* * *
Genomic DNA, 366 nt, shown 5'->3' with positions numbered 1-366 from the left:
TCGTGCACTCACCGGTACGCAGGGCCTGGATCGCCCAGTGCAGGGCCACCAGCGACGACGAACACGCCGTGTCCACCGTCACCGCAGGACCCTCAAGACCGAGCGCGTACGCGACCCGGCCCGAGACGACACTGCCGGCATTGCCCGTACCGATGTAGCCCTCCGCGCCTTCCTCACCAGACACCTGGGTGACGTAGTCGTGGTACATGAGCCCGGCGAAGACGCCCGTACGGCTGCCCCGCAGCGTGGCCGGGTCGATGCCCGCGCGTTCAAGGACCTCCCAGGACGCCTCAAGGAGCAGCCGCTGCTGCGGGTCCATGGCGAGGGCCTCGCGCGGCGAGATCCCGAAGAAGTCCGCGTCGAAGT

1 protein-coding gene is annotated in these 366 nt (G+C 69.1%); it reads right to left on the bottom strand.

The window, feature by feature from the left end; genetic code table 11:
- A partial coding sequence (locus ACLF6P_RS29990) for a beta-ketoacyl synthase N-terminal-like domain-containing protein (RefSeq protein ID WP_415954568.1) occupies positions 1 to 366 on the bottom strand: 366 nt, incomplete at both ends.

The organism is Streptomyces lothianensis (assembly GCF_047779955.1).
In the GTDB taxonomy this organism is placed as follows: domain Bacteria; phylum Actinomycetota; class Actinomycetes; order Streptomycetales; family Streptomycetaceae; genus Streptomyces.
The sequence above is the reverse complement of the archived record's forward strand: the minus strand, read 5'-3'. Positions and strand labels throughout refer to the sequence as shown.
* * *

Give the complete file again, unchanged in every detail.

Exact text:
Genomic DNA, 366 nt, shown 5'->3' with positions numbered 1-366 from the left:
TCGTGCACTCACCGGTACGCAGGGCCTGGATCGCCCAGTGCAGGGCCACCAGCGACGACGAACACGCCGTGTCCACCGTCACCGCAGGACCCTCAAGACCGAGCGCGTACGCGACCCGGCCCGAGACGACACTGCCGGCATTGCCCGTACCGATGTAGCCCTCCGCGCCTTCCTCACCAGACACCTGGGTGACGTAGTCGTGGTACATGAGCCCGGCGAAGACGCCCGTACGGCTGCCCCGCAGCGTGGCCGGGTCGATGCCCGCGCGTTCAAGGACCTCCCAGGACGCCTCAAGGAGCAGCCGCTGCTGCGGGTCCATGGCGAGGGCCTCGCGCGGCGAGATCCCGAAGAAGTCCGCGTCGAAGT

1 protein-coding gene is annotated in these 366 nt (G+C 69.1%); it reads right to left on the bottom strand.

The window, feature by feature from the left end; genetic code table 11:
- A partial coding sequence (locus ACLF6P_RS29990) for a beta-ketoacyl synthase N-terminal-like domain-containing protein (RefSeq protein ID WP_415954568.1) occupies positions 1 to 366 on the bottom strand: 366 nt, incomplete at both ends.

The organism is Streptomyces lothianensis (assembly GCF_047779955.1).
In the GTDB taxonomy this organism is placed as follows: domain Bacteria; phylum Actinomycetota; class Actinomycetes; order Streptomycetales; family Streptomycetaceae; genus Streptomyces.
The sequence above is the reverse complement of the archived record's forward strand: the minus strand, read 5'-3'. Positions and strand labels throughout refer to the sequence as shown.